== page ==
our powerlessness and dependence on external forces.

I believe that healing the wounds of the earth and its people

is a holy act that, in itself, heals us.

I believe that our worldviews create the world we experience,

and as we alter them, we alter our lives in the world.

Amen. Adapted from An Apostles Creed © 2012 Jan Philipps




Voice 2: Let us pray: Loving God, we are mindful that we belong to one human

family, a family of all the peoples of the earth, a circle of astounding diversity of cultures.  Enrich our lives by ever -widening circles of companions and show us your presence in those who differ most from us. All: Amen

   

Prayers of Naming and Claiming and Repenting

      

For the racism which denies dignity to people of color.   Response: Merciful God, forgive us. 

For the racism which recognizes prejudice in others but never in ourselves. R. Merciful God, forgive us.

For the racism that will not recognize the work of your Spirit in other cultures. R.

Forgive those of us who have been silent and apathetic in the face of racial intolerance and bigotry, overt and subtle, public and private. R. Take away the arrogance and superiority which infect us.

Break down the walls and barriers that separate us. R. Help us to find the unity that will enable us to become your beloved community reflecting unconditional love, affirmation and acceptance.

Empower us to speak truth to power, to interact with one another with respect and forbearance. R. May we embody justice and equality in all of our actions and bring about your kindom here!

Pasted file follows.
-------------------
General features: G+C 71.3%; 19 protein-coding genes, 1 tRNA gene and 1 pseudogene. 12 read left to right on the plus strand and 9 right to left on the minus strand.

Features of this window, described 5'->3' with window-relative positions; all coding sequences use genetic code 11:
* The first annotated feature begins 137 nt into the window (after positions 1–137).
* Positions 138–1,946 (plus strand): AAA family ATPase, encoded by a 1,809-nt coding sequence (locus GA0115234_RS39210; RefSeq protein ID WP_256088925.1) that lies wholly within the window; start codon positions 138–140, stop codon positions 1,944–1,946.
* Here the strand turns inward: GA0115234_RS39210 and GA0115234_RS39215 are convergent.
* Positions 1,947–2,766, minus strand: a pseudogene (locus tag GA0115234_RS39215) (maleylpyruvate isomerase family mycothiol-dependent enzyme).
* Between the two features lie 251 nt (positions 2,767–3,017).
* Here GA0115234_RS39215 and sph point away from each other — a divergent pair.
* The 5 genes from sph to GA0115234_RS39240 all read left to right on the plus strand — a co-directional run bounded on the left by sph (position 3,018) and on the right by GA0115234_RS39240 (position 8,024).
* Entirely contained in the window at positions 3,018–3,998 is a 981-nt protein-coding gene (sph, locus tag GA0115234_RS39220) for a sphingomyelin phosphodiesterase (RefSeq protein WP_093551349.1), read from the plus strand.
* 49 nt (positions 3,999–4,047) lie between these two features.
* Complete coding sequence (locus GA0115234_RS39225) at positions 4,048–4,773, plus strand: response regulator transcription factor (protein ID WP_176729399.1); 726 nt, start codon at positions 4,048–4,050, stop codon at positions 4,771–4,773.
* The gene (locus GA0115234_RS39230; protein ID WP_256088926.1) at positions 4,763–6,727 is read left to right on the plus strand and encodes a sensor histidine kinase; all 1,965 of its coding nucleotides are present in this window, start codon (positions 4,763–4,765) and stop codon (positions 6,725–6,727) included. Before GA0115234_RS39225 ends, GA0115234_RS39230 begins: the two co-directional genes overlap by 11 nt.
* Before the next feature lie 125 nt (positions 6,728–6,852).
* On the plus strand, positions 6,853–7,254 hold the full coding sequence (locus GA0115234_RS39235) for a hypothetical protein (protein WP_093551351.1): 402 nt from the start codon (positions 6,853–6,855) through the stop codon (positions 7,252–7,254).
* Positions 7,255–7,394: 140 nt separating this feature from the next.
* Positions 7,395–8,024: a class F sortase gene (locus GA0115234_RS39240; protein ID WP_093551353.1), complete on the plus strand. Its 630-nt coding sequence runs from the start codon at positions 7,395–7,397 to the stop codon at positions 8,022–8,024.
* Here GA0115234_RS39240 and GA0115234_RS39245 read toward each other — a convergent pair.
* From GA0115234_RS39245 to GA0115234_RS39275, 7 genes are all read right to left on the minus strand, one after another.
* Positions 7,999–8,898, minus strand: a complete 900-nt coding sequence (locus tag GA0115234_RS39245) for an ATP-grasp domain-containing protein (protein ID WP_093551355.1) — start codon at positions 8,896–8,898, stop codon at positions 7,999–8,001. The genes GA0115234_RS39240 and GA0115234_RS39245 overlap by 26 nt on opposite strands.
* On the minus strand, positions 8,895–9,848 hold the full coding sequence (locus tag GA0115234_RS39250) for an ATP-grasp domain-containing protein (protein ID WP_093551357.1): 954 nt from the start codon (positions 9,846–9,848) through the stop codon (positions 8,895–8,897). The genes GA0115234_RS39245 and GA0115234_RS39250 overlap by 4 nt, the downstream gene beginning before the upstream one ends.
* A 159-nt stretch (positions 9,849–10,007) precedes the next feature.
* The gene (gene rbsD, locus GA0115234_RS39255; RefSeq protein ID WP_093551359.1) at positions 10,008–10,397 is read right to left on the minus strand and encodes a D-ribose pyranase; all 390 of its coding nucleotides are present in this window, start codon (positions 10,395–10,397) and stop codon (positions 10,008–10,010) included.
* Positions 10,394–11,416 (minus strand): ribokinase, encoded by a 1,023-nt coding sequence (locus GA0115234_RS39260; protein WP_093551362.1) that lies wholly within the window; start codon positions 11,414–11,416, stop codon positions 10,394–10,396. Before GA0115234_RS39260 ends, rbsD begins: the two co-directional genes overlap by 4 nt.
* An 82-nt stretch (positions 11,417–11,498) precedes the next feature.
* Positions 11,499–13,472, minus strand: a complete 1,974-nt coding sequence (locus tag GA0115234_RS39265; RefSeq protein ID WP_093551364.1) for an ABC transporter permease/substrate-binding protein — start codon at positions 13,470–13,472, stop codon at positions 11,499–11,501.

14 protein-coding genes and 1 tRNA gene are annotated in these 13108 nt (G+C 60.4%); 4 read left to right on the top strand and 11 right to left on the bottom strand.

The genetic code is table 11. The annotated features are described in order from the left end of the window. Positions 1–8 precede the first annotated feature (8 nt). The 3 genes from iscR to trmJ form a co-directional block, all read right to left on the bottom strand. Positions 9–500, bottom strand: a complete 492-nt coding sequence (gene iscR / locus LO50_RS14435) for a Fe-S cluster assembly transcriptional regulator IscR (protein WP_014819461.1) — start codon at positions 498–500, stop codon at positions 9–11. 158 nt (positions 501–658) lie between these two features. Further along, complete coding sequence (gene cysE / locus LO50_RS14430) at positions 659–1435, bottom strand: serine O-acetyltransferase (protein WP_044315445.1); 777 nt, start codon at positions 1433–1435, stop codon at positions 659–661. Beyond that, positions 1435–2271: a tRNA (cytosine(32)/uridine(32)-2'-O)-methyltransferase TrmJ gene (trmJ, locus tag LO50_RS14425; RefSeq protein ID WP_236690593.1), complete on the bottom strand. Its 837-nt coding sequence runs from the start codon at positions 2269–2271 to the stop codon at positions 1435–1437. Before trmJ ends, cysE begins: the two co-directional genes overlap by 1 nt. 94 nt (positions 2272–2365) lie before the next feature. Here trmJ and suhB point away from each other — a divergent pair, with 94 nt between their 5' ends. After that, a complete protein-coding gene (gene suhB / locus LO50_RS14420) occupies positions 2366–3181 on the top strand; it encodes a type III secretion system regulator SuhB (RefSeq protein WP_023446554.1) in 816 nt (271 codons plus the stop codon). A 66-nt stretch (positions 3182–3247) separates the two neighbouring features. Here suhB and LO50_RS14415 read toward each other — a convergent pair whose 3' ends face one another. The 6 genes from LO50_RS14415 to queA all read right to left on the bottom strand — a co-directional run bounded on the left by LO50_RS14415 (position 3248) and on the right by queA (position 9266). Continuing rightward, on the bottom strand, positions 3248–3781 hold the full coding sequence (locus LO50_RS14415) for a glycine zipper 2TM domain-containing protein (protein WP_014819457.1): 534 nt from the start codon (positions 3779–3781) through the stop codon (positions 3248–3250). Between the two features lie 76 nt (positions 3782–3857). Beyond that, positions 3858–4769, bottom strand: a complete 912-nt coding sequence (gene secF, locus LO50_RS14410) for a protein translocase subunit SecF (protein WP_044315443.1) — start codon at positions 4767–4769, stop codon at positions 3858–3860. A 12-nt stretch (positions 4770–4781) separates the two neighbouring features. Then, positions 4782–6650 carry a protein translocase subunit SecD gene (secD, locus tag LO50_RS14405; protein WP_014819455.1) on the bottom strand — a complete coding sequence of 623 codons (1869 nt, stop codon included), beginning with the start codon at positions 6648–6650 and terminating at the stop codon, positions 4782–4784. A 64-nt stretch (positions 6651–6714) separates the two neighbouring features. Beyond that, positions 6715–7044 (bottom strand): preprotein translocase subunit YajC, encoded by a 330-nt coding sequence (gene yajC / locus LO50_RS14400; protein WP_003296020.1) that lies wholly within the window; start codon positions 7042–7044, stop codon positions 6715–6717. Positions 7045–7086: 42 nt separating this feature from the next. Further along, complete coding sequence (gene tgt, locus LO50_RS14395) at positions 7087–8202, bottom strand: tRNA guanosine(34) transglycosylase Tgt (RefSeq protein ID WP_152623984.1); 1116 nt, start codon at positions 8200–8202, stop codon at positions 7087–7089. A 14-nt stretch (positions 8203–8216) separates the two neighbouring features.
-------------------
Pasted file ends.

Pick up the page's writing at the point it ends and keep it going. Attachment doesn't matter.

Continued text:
Intercessions:  And for what else shall we pray?


Let us pray: O God of unconditional love, you show no partiality in respect to people or nations, we have heard this good news and rejoice in the human family. Knit us into a people, a seamless garment of many colors reflecting your very self.

May we celebrate our unity, made whole in our diversity. Gift us with the necessary courage and wisdom to change our racist structures and systems. Be with this nation as we journey on to become a united country which values freedom and justice for ALL!   Amen

PREPARATION OF THE GIFTS


Voice 2:  Blessed are you, gracious God of all creation, through your goodness we have this bread to offer, which earth has given and human hands have made.  It will become for us the bread of life. 

ALL:  Blessed be God forever. 



Voice 2: By the mystery of this water and wine, may we come to share in the divinity of Christ, who humbled himself to share in our humanity.  Blessed are you, gracious God of all creation, through your goodness we have this wine to offer, fruit of the vine and work of human hands.  It will become our spiritual drink.   ALL:  Blessed be God forever. 

Voice 2:  God is always with you.  ALL:  And also with you. 

Voice 2:  Together, we lift up our hearts.  ALL:  To God and one another we lift them. 

Voice 2:  Together, we give thanks to our gracious God.  ALL:  Indeed it is right to constantly give thanks and praise.   Let us pray together our Eucharist Prayer.  (adapted by Jay Murnane)

Alternate readers around the room:

Blessed are you, gracious God of all creation. Through your goodness, you made this world and called us to be your co-creators.

We thank you for the universe, this good planet, all the wonderful diversity and beauty of life around us and within us.

We thank you for our freedom, for the dreams of the young and the visions of the elders. /

We praise you, for you call us to build the earth into a community of love rooted in justice.